- "I want to address what is standing in the way of making Wikipedia what it wants to be because that is the ultimate quality issue.... Then I would like for us to craft a set of recommendations... craft specific "fixes" for problem areas, for example: identifying what teenage girls want on Wikipedia, what kind of tools they might want/need to utilize and crafting a Wikipedia in the Schools program to expose kids to engaging in learning on Wikipedia."
- "All of this is going to drive new inroads... For example: while rules and policies need to be consistent, there may be a different mentoring/rule approach to teen centered content or teen users/contributors. They may get a bit more oversight until they get the hang of how they should appropriately contribute.
- For self identified technophobes, we may have a mentoring/wizard approach that allows them to do very little other than type and choose something graphically, and those people may need editors who look at the content/wikis for different things such as obvious newbie non tech types of mistakes. [This is] how defining who and what you are, and what your purpose is drives actions... it is those actions that create or negate quality on Wikipedia."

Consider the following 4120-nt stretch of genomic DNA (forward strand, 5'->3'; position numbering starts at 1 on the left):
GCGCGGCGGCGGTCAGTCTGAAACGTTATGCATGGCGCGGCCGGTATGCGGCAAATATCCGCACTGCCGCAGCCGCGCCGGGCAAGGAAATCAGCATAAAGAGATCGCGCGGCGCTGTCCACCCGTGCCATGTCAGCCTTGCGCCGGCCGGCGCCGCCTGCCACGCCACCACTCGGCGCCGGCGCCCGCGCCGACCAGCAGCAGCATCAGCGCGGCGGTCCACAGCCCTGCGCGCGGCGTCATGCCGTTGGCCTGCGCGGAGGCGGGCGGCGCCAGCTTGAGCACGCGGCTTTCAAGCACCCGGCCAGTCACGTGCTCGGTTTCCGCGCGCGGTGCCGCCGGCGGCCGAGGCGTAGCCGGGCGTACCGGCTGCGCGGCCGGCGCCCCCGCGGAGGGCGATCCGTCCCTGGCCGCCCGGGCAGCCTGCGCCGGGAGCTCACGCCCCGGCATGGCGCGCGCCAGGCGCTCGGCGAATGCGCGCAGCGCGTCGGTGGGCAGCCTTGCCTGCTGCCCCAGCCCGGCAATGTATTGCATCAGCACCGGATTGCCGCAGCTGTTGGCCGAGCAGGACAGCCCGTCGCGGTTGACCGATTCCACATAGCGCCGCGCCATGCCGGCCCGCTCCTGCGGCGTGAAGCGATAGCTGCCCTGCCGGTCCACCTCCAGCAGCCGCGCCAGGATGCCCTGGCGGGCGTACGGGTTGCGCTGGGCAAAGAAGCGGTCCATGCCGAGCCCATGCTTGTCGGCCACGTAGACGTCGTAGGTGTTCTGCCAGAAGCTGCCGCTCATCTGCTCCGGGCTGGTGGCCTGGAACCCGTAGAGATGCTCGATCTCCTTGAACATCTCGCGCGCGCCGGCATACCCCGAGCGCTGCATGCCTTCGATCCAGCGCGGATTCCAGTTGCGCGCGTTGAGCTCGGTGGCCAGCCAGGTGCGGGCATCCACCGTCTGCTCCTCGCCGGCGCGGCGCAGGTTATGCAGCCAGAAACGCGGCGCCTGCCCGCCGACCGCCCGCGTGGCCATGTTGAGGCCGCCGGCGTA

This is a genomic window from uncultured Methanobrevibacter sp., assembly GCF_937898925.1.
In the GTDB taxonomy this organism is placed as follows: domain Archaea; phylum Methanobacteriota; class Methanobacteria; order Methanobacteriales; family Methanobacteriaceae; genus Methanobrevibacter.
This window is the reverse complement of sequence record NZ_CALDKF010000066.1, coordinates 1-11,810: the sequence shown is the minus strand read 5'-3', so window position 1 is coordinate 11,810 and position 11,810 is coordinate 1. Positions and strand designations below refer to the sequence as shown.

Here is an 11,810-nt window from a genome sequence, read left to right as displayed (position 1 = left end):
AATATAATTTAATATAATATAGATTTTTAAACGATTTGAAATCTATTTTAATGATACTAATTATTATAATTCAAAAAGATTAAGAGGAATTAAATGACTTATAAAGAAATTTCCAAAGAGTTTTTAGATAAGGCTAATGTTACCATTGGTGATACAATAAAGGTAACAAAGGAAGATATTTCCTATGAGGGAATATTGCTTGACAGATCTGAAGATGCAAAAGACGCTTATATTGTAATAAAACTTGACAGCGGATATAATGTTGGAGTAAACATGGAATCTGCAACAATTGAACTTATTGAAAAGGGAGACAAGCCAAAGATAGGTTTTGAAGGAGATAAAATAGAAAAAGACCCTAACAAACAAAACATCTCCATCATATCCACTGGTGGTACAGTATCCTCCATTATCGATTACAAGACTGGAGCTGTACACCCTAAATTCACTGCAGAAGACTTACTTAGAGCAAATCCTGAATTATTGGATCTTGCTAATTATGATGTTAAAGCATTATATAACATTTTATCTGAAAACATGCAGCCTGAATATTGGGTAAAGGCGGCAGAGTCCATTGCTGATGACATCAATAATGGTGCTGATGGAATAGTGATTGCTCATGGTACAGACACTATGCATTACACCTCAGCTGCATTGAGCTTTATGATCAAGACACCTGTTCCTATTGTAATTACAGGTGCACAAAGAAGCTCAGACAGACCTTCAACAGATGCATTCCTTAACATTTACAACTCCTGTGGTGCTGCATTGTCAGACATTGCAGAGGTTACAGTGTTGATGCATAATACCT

- Clarification of taskforce focus
FT2 felt if this degree of uncertainty existed, there was an urgent need to check the remit with with the strategy team. He distinguished quality of content as a sub-topic within quality of project, and suggested these should not be conflated; perhaps setting up a second taskforce to look at the other was best.
Woodwalker concurred in requesting clear guidance on this point.
On asking (email) The taskforce was informed that content quality was intended to be the core focus. However this did not preclude looking at other aspects which was encouraged as well.
- General discussion
Sue Gardner strongly supported this thread.
Randomran felt it was "fantastic".
FT2 suggested he might try to do similar for "quality of content".
Bhneihouse suggested a "quality related to wiki-culture" subtopic as well ("addressing making the culture more amenable to new users and offsetting its deficits"), noting all of these would dovetail into quality in the end.
FT2 wrote up a summary of content quality at Task force/Wikipedia Quality/Content quality (discussed separately).
Woodwalker commented on Bhneihouse's final recommendations, agreeing with almost all, with a question over "providing computers to people lacking them" which was a nice ideal but probably untenable for serious impact as a current target.